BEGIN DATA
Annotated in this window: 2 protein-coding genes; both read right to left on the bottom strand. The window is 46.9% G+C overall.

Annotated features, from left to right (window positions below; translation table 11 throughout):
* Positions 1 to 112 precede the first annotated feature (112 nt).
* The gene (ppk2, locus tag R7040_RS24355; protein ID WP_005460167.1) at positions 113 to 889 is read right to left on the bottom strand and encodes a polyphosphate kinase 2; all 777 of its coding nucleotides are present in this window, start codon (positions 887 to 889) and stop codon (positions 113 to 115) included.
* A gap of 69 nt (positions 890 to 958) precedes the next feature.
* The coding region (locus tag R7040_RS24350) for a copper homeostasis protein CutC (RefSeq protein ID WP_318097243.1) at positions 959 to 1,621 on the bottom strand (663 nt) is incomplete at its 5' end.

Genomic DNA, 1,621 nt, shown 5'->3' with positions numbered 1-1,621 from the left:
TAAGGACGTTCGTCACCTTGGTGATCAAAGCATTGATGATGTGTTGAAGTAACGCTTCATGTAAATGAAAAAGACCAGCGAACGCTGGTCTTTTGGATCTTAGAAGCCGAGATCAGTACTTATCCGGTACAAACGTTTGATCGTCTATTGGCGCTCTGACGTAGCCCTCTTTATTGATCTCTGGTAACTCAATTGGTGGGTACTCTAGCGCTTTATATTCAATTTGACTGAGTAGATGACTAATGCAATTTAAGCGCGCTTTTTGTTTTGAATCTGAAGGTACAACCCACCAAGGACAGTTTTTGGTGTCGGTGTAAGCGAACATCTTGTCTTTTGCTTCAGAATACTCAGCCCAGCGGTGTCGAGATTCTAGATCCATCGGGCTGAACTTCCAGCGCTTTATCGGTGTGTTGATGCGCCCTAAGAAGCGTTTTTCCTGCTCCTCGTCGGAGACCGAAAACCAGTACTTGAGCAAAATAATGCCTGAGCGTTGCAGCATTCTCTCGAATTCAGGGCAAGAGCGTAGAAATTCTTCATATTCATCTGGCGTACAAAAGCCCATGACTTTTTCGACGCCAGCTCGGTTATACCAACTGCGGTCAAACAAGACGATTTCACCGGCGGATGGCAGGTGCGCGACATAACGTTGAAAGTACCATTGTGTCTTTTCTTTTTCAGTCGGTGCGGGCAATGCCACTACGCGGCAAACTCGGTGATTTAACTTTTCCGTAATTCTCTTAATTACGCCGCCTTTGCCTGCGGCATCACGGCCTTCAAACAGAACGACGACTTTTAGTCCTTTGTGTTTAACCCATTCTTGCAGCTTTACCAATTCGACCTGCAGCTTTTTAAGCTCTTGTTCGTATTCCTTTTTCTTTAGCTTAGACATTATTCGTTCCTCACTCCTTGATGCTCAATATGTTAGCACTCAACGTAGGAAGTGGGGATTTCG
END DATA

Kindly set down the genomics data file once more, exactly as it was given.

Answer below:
Annotated in this window: 2 protein-coding genes; both read right to left on the bottom strand. The window is 46.9% G+C overall.

Annotated features, from left to right (window positions below; translation table 11 throughout):
* Positions 1 to 112 precede the first annotated feature (112 nt).
* The gene (ppk2, locus tag R7040_RS24355; protein ID WP_005460167.1) at positions 113 to 889 is read right to left on the bottom strand and encodes a polyphosphate kinase 2; all 777 of its coding nucleotides are present in this window, start codon (positions 887 to 889) and stop codon (positions 113 to 115) included.
* A gap of 69 nt (positions 890 to 958) precedes the next feature.
* The coding region (locus tag R7040_RS24350) for a copper homeostasis protein CutC (RefSeq protein ID WP_318097243.1) at positions 959 to 1,621 on the bottom strand (663 nt) is incomplete at its 5' end.

Genomic DNA, 1,621 nt, shown 5'->3' with positions numbered 1-1,621 from the left:
TAAGGACGTTCGTCACCTTGGTGATCAAAGCATTGATGATGTGTTGAAGTAACGCTTCATGTAAATGAAAAAGACCAGCGAACGCTGGTCTTTTGGATCTTAGAAGCCGAGATCAGTACTTATCCGGTACAAACGTTTGATCGTCTATTGGCGCTCTGACGTAGCCCTCTTTATTGATCTCTGGTAACTCAATTGGTGGGTACTCTAGCGCTTTATATTCAATTTGACTGAGTAGATGACTAATGCAATTTAAGCGCGCTTTTTGTTTTGAATCTGAAGGTACAACCCACCAAGGACAGTTTTTGGTGTCGGTGTAAGCGAACATCTTGTCTTTTGCTTCAGAATACTCAGCCCAGCGGTGTCGAGATTCTAGATCCATCGGGCTGAACTTCCAGCGCTTTATCGGTGTGTTGATGCGCCCTAAGAAGCGTTTTTCCTGCTCCTCGTCGGAGACCGAAAACCAGTACTTGAGCAAAATAATGCCTGAGCGTTGCAGCATTCTCTCGAATTCAGGGCAAGAGCGTAGAAATTCTTCATATTCATCTGGCGTACAAAAGCCCATGACTTTTTCGACGCCAGCTCGGTTATACCAACTGCGGTCAAACAAGACGATTTCACCGGCGGATGGCAGGTGCGCGACATAACGTTGAAAGTACCATTGTGTCTTTTCTTTTTCAGTCGGTGCGGGCAATGCCACTACGCGGCAAACTCGGTGATTTAACTTTTCCGTAATTCTCTTAATTACGCCGCCTTTGCCTGCGGCATCACGGCCTTCAAACAGAACGACGACTTTTAGTCCTTTGTGTTTAACCCATTCTTGCAGCTTTACCAATTCGACCTGCAGCTTTTTAAGCTCTTGTTCGTATTCCTTTTTCTTTAGCTTAGACATTATTCGTTCCTCACTCCTTGATGCTCAATATGTTAGCACTCAACGTAGGAAGTGGGGATTTCG